POST Online Media Lite Edition


Vietnam's export under pressure

Staff writer |
Vietnam's Ministry of Agriculture and Rural Development said the export turnover of agro-forestry and aquatic products was estimated to reach $2.186 billion in May 2013.

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The export is grossing $10.705 billion in the first five months of the year, down 4.6 percent year on year. Vietnam's key agricultural exports like rice, coffee and rubber continued to run into difficulty.

In May, the export value of agricultural products was over $5.48 billion, down 13.1 percent year on year; seafood export was estimated at $2.206 billion, down 5.6 percent; and earnings from exported forest products were forecast at $2.105 billion, down 10.1 percent.

Rice topped export turnover among agricultural products but its overseas shipment volume and value decreased significantly. Vietnam exported 641,000 tonnes valued at $279 million in May, bringing the total volume to 2.86 million tonnes and the value to $1.265 billion, down 3.2 percent in volume and 7.9 percent in value from the same period of 2012.

The average rice export price reached $445 per tonne in the first four months of 2013, down 9.2 percent year on year.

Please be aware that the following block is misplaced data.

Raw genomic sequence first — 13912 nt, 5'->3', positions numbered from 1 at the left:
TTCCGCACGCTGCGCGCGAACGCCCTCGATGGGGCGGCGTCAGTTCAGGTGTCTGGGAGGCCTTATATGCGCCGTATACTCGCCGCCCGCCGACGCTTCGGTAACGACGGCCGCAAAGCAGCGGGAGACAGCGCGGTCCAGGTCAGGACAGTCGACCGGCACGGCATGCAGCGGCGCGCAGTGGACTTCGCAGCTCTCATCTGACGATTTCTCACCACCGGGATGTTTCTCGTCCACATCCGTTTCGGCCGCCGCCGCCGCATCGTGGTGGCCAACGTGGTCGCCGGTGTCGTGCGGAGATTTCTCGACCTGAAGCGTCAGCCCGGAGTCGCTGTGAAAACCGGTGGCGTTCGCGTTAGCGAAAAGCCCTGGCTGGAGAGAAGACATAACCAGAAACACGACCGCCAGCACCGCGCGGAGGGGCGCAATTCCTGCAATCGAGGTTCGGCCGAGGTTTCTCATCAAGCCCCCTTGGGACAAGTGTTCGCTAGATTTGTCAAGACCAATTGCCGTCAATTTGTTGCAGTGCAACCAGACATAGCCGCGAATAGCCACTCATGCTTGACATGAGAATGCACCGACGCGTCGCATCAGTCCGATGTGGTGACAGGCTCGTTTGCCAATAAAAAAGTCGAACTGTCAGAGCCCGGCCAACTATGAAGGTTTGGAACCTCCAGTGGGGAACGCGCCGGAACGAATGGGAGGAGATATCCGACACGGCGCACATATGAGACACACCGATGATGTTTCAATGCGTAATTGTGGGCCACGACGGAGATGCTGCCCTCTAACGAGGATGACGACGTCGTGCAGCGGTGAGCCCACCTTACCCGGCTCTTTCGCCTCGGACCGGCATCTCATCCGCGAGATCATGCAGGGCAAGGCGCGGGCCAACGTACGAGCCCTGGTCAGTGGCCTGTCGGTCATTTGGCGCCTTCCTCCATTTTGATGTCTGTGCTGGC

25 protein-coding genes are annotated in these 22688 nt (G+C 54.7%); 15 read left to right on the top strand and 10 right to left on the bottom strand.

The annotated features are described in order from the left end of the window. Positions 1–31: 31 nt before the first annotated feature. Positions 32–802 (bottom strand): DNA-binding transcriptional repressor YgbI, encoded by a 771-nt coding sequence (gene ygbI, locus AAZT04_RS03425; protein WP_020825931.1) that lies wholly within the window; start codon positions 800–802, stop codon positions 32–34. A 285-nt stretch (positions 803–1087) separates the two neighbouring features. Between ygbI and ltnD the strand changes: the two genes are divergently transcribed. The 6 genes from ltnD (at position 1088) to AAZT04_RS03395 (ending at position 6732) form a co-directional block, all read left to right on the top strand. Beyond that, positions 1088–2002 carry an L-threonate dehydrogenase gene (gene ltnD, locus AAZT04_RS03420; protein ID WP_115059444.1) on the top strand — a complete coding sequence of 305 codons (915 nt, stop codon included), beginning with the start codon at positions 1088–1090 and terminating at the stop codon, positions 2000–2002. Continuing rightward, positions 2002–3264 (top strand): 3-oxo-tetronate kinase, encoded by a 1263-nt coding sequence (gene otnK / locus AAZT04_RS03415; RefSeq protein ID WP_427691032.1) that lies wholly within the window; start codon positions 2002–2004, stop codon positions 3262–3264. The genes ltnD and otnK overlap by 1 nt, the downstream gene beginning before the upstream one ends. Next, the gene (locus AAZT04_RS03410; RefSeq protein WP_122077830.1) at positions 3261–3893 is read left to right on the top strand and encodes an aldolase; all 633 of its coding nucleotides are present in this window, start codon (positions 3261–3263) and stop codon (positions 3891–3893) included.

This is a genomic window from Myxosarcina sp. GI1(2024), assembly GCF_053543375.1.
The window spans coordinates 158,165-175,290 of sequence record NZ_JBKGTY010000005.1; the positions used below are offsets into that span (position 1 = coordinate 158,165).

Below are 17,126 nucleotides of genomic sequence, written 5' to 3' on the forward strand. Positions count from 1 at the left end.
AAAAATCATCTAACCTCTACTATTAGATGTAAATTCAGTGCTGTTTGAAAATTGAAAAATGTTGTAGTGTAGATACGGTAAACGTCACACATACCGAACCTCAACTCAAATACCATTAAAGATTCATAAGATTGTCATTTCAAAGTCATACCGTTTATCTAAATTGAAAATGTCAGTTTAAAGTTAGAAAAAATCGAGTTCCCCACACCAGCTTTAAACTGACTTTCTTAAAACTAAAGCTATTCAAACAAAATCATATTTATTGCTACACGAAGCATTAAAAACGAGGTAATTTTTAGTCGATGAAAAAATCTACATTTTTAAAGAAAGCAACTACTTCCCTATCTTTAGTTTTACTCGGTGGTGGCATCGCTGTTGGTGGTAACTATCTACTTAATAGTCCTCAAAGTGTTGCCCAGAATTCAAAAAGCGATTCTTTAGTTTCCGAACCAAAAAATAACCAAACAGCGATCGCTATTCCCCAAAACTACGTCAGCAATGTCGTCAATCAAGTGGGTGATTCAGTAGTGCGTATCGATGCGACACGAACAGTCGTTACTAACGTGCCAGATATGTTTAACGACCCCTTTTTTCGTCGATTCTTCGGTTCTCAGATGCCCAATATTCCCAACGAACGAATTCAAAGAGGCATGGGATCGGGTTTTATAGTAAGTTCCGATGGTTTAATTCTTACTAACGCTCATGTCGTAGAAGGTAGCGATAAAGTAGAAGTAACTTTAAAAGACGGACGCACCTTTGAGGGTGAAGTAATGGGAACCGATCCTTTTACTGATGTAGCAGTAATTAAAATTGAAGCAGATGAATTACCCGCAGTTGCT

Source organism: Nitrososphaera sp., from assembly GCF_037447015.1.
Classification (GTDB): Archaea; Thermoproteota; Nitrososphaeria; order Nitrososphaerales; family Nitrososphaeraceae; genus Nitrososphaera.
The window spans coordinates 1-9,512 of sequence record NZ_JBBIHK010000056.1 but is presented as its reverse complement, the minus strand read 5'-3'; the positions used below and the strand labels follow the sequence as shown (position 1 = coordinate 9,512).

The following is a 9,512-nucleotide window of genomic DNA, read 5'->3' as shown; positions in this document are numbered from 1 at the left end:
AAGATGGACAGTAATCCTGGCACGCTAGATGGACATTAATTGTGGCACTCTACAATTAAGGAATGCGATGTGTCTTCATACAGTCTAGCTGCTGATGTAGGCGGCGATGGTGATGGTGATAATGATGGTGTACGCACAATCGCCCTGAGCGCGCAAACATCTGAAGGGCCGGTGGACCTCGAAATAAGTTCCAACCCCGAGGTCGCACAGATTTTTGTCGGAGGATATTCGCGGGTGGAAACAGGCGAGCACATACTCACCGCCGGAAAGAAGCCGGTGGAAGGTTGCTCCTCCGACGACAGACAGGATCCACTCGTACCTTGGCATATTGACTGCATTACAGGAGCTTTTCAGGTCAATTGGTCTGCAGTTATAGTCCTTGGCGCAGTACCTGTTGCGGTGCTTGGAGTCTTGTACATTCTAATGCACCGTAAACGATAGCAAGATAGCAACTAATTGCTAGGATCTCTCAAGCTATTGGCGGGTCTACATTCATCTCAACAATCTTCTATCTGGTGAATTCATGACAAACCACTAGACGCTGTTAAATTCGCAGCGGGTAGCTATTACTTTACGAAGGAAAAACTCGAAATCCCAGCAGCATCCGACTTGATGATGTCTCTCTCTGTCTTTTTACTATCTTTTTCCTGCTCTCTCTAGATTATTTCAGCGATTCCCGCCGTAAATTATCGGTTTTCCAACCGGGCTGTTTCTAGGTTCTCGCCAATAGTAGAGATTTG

Other staples also slumped in both volume and value like coffee, rubber and tea. The country shipped 109,000 tonnes of coffee worth $226 million in May, totalling 697,000 tonnes worth nearly $1.49 billion in the January - May period, down 23.2 percent in volume and 21.7 percent in value from the same period of 2012.

Rubber export reached only 55,000 tonnes with a value of $140 million in May, grossing 287,000 tonnes and $759 million from January to May, down 16.3 percent in volume and 26.8 percent in value from a year earlier.

Cashew nuts and black pepper continued to increase. In May, Vietnam exported 21,000 tonnes of cashew worth $137 million, up 9.7 percent in volume and 0.8 percent in value over the same period in 2012. Pepper export was estimated at 68,000 tonnes worth $446 million in the month, up 13.9 percent in volume and 9.6 percent in value.

Insiders said price declines and global demand shrinkage were behind Vietnam's agricultural export tumble. The Vietnam Food Association (VFA) forecast that the world rice market in 2013, especially in Asia where rice was most produced and consumed, tended to face more difficulty than in 2012 because of abundant supply amid shrinking demand.

China remained the largest importer of Vietnamese rice. As many as 910,153 tonnes of rice were exported to the neighbouring country for $381.2 million in the first five months, up 33.3 percent in volume and 29.2 percent in value year on year.

Vietnam also had remarkable growth in export turnover to other markets like Singapore (39.3 percent), Hong Kong (26.4 percent) and Angola (184 percent). China contributed 38.7 percent to Vietnam's rice export earnings in the first five months, followed by Malaysia (6.1 percent), Singapore (5.6 percent), Hong Kong (4.2 percent) and Indonesia (4.1 percent).

Germany and the United States remained the two biggest coffee markets of Vietnam in the first four months, respectively accounting for 13.5 percent and 11.8 percent of Vietnam's total coffee export value.

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